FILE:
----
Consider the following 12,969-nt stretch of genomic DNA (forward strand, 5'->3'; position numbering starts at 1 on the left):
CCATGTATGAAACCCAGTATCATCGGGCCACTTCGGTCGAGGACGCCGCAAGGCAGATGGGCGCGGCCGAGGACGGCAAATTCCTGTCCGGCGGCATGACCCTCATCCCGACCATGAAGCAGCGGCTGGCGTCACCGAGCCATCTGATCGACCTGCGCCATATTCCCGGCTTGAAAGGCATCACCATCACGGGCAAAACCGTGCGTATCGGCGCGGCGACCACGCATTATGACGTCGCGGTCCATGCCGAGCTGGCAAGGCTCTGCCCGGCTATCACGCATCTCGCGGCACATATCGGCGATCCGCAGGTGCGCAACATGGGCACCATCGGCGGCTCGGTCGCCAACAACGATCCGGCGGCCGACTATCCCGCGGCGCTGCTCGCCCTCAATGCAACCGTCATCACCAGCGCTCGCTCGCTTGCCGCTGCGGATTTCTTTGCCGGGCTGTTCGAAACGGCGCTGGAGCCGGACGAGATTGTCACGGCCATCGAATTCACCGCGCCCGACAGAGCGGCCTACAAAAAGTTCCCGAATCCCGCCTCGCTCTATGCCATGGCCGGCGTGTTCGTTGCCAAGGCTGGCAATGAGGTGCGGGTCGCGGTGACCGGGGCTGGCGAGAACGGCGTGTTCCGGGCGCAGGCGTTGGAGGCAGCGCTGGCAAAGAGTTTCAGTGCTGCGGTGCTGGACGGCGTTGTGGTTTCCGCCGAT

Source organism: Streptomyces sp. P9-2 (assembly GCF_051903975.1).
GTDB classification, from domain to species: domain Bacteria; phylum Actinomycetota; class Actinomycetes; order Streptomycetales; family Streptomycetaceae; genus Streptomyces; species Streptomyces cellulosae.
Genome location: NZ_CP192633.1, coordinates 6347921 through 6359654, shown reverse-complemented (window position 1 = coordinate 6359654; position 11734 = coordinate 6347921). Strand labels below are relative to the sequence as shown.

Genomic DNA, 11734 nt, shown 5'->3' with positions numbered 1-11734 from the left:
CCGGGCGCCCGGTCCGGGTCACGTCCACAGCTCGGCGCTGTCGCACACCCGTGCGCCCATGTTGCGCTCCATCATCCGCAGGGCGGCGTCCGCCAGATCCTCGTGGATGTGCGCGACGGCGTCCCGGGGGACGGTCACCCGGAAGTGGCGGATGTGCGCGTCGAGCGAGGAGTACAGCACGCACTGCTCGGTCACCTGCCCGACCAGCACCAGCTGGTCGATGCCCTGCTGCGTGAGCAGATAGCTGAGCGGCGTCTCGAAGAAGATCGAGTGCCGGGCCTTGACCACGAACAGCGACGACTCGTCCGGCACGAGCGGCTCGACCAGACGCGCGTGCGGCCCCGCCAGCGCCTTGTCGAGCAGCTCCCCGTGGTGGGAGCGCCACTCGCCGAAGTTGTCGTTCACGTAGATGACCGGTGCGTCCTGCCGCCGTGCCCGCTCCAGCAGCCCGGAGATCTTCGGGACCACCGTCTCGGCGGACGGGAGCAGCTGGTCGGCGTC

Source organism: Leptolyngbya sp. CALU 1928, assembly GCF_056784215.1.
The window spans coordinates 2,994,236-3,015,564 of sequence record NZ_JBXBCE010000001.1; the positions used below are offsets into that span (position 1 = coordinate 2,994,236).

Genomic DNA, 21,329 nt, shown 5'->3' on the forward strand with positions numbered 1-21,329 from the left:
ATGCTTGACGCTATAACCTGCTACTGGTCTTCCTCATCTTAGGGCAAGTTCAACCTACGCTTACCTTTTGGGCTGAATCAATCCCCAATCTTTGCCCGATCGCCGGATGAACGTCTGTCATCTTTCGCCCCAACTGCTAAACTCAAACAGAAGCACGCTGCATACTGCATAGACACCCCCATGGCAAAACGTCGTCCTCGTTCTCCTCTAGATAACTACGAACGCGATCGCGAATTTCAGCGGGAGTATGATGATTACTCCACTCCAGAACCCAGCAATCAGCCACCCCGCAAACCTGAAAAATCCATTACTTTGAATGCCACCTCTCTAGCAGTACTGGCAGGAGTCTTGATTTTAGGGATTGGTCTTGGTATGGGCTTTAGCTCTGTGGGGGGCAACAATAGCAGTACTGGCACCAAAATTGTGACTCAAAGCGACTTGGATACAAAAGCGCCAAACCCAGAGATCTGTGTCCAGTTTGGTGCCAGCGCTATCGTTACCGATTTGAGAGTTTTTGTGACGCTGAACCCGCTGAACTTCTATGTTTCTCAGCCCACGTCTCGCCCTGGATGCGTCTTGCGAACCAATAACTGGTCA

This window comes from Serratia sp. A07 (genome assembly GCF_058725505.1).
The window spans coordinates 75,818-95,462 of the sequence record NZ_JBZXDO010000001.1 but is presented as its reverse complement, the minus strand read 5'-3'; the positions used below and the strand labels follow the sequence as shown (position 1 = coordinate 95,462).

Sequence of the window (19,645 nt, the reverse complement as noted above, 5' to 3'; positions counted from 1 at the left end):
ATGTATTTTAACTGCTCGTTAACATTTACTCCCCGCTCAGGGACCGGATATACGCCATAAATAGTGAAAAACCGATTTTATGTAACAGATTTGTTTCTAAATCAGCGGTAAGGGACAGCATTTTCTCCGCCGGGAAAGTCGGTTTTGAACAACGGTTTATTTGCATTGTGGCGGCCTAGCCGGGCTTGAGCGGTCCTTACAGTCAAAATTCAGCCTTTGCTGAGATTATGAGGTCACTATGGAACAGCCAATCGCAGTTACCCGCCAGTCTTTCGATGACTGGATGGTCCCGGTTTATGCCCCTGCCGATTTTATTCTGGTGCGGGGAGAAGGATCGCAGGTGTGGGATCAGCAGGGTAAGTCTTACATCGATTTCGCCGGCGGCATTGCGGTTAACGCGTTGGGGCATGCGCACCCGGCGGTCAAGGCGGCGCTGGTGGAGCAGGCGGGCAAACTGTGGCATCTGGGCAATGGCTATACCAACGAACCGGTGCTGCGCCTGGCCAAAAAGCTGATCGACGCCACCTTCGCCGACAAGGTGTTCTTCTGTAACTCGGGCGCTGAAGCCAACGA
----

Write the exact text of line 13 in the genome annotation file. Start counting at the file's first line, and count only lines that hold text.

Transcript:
The window spans coordinates 75,818-95,462 of the sequence record NZ_JBZXDO010000001.1 but is presented as its reverse complement, the minus strand read 5'-3'; the positions used below and the strand labels follow the sequence as shown (position 1 = coordinate 95,462).